“What can I do for the sirs from the Ministry tonight?” the gremlin crackled politely. Jack imagined Lehai stretching his face into a wide, toothy grin and aiming his reptilian yellow eyes at the towering, dark clad wizards.
Authoritative voiced rumbled incoherently. All Jack could distinguish was the word “vampire” every once in a while. He could always make out the word “vampire”.
Jack closed his eyes and tried to breath.
“Female…blond…Prussian Court…two others,” the voices carried. The steps were getting louder, digging into the fragile, ancient wood of Merdic’s winding stairs.
“Can’t seem to recall seeing any member of the Prussian Court recently, sirs. Or ever in my life, for that matter, if I may say so,” Lehai announced eagerly, panting slightly as his small feet padded five times as fast after the wizards.
Jack’s body began to ache, but he didn’t dare to move even a toe.
The stomping passed his door. A flashing orange light. It was bright enough to shine under Jack’s door and through the fabric of the blanket. Temporarily blinded, Jack listened to the receding steps and to Lehai’s animated chatter. But before Jack could begin to cry with fear, the feet headed right back down the stairs. He wondered if the light had been some sort of vampire-finding spell, and, if so, how it could be so terrible at finding vampires. He even became irritated until he realized that the men he was sure were going to arrest and probe him had passed by and let him be.
When the copper bell of the entrance door finally jingled shut, Jack felt as if he might black out.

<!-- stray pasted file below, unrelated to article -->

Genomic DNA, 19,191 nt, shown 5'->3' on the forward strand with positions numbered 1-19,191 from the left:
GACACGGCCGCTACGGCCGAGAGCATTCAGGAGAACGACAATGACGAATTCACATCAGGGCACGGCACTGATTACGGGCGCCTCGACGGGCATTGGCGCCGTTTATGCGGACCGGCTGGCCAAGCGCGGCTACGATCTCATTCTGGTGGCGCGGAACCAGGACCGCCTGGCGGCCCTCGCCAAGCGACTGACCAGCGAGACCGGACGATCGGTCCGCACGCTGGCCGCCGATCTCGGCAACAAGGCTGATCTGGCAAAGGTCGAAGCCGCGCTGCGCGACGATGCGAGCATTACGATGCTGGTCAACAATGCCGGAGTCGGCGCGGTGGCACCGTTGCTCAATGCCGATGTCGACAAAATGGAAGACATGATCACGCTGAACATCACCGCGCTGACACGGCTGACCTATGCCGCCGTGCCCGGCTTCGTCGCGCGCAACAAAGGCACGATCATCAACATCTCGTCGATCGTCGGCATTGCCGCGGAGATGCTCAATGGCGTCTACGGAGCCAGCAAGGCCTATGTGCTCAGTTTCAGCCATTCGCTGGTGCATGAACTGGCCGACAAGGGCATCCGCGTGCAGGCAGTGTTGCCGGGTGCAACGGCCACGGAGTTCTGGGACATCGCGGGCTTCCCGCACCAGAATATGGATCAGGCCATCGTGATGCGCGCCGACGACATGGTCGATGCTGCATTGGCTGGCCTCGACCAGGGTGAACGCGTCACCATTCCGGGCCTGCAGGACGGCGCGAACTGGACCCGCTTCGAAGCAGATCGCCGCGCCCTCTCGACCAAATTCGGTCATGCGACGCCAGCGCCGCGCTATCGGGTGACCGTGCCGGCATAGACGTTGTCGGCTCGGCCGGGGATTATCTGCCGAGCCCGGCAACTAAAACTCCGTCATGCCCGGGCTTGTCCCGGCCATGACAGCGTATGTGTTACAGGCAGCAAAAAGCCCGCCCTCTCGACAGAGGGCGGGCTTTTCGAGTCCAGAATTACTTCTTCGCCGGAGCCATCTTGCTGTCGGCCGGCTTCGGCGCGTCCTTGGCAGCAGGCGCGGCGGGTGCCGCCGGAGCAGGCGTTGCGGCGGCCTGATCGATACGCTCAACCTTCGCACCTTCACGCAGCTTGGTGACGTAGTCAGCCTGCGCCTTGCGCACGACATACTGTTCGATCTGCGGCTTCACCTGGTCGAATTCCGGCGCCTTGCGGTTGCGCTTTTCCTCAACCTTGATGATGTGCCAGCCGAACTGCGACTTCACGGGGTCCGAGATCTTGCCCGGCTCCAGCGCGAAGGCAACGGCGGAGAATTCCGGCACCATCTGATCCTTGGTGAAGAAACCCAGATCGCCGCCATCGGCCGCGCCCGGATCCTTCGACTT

“What a dump,” one voice rumbled below his window as the boots squished into the claylike dirt in Merdric’s garden. The low metal gate creaked twice. Finally, Jack dared to take a deep breath.
“Yeah. We’re growing too old for this, eh? Rose making anything good for dinner tonight?” the other replied, already sounding further away.
“Scorp, you know she works late now,” the first admitted, slightly uncomfortably.
“Drinks at the Leaky Cauldron, then?” the other hurridly professed.
“I like how you think, my friend!” the first agreed.
Minutes after the Aurors’ echoing footsteps had faded, Jack was still lying completely still and curled up under his blanket, listening to his own frantic breathing and the irregular, hungry thu-thump in his temples.
When he finally dared to peek out, Jack discovered that Rorp had already scooted back to the pile of letters. He was leaning against the wall with his legs stretched out comfortably in front of him. Visibly entertained, he held one of the numerous weekly activist journals that Jack never got around to reading, despite promising himself he would.
“She got away,” Rorp announced as Jack stiffly slid off the bed.
“The Prussian. Blond, big eyed, big fanged. Surely you remember,” the vampire continued without looking up from the journal.
“How do y-“
“They said so, weren’t you listening?” Rorp inserted impatiently.
“And how can you be sure that she’s from this Prussian Court at all?” Jack insisted, remembering the same large blue eyes boring into his only that morning.
“Oh, I’m sure,” Rorp announced mysteriously.
Jack frowned. Maybe it was a different girl? It must have been. The one that had been pestering him with her mockery and taunting him with her smiles, that couldn’t have been a vampire. Alison -he suddenly remembered her name. That blasted, giggling witch! He was seeing her everywhere, now, like some obsessed lover. Bitterly, he realized that this sort of thing must be what she wanted.